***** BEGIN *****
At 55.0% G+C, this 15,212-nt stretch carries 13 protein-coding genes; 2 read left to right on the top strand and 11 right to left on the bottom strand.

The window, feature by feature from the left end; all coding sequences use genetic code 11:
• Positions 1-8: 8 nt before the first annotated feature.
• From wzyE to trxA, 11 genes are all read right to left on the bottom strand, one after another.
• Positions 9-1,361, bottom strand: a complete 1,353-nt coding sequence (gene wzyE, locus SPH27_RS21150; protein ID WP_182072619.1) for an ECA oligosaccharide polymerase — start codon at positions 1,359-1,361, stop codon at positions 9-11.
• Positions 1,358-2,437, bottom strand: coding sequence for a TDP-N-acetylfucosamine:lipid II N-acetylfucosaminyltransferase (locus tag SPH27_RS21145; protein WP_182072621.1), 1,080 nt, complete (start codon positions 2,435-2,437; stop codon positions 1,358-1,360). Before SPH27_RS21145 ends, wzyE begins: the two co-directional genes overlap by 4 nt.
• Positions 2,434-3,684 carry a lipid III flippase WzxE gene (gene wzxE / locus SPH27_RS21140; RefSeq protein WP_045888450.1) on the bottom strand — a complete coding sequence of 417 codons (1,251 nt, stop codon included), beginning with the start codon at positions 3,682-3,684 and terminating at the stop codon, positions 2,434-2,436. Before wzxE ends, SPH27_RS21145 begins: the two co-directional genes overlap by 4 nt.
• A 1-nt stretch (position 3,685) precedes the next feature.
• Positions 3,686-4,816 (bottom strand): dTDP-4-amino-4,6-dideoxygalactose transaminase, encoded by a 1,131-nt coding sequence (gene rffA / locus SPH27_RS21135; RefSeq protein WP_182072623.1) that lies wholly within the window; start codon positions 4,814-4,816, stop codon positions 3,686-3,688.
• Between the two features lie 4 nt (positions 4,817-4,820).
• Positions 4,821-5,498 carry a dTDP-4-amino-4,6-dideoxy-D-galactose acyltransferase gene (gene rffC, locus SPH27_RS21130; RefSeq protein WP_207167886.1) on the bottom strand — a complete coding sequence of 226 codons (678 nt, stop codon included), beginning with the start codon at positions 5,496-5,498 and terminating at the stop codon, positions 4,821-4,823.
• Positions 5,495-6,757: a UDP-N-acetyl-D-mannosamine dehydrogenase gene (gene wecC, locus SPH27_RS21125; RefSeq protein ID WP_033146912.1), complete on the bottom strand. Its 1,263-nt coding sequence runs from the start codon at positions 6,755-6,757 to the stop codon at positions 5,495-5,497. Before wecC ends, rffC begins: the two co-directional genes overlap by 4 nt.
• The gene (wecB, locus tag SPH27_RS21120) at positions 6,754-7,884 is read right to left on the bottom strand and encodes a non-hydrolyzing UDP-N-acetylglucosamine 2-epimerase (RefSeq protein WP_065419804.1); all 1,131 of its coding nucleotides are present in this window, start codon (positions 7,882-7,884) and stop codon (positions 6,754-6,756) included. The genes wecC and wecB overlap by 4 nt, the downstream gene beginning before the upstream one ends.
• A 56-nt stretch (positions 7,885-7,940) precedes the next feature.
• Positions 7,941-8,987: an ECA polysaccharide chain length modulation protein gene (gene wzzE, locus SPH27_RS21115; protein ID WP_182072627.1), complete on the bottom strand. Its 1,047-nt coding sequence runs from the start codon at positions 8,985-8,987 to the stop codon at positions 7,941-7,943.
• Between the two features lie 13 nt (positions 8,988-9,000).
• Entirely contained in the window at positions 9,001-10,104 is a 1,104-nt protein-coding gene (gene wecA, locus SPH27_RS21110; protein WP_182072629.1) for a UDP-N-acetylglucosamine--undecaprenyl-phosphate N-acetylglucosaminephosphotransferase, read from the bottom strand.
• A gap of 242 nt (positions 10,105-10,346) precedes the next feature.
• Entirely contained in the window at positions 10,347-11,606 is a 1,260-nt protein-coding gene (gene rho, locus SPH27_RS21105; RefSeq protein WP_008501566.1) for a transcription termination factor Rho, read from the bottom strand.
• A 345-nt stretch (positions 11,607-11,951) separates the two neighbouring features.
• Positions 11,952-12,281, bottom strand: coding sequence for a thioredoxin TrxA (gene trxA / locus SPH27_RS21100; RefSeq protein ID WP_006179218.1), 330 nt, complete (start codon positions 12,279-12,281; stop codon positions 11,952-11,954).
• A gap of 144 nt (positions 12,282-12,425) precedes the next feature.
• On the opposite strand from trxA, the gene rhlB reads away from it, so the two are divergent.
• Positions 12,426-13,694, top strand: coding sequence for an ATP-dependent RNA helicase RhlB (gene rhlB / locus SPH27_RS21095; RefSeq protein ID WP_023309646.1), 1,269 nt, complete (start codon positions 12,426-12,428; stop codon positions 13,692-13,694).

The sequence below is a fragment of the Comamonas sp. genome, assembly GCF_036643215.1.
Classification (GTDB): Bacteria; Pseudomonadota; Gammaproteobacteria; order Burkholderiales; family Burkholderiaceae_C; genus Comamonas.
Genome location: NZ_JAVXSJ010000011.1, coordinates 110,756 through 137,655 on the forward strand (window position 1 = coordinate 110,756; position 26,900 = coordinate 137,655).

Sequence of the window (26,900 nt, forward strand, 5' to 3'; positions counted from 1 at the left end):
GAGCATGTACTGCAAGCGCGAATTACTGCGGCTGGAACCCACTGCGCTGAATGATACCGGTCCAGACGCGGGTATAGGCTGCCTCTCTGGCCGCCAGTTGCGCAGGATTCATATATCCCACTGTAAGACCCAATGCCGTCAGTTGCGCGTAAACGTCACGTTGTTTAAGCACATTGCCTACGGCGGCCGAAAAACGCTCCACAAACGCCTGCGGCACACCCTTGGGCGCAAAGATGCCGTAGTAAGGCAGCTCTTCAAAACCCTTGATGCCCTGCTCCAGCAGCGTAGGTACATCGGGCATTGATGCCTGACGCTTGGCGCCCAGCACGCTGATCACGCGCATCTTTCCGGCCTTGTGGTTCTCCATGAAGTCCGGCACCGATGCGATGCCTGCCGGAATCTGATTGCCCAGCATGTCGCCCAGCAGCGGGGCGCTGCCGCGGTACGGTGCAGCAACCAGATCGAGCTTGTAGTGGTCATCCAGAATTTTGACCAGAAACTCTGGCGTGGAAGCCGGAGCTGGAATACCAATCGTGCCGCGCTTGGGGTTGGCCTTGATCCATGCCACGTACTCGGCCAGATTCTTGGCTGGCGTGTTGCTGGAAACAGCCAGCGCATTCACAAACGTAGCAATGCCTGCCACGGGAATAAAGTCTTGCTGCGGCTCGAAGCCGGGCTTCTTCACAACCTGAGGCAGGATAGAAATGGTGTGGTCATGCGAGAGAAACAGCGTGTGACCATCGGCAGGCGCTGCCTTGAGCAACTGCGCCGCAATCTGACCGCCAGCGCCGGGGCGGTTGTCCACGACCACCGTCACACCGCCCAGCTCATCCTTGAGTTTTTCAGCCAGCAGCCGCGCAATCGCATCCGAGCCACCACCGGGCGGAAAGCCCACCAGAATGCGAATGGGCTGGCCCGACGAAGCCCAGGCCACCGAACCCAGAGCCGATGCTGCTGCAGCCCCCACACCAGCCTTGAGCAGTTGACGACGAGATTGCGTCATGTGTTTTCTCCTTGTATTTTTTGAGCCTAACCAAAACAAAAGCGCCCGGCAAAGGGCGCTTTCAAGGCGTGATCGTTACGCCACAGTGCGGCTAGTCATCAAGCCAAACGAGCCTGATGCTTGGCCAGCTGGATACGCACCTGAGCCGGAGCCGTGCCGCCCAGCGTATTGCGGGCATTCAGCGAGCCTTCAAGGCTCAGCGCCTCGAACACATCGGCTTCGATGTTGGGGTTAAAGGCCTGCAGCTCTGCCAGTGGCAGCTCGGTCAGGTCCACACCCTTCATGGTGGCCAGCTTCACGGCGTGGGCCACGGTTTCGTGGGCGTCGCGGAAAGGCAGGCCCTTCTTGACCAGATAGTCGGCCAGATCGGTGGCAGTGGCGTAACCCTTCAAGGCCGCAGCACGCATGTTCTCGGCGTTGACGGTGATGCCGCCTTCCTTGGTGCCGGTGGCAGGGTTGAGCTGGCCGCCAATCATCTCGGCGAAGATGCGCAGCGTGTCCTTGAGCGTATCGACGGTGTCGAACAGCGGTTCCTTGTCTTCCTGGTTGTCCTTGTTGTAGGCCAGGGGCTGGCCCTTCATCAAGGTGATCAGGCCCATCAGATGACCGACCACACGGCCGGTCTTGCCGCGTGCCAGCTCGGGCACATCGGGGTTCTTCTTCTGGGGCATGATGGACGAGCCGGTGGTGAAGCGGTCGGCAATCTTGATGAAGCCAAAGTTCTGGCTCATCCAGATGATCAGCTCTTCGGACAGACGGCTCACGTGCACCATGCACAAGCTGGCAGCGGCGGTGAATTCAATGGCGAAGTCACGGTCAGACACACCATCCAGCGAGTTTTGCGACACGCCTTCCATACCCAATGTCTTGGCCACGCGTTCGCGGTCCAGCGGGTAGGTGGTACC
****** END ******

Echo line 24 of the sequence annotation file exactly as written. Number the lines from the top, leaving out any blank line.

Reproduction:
• Positions 12,426-13,694, top strand: coding sequence for an ATP-dependent RNA helicase RhlB (gene rhlB / locus SPH27_RS21095; RefSeq protein ID WP_023309646.1), 1,269 nt, complete (start codon positions 12,426-12,428; stop codon positions 13,692-13,694).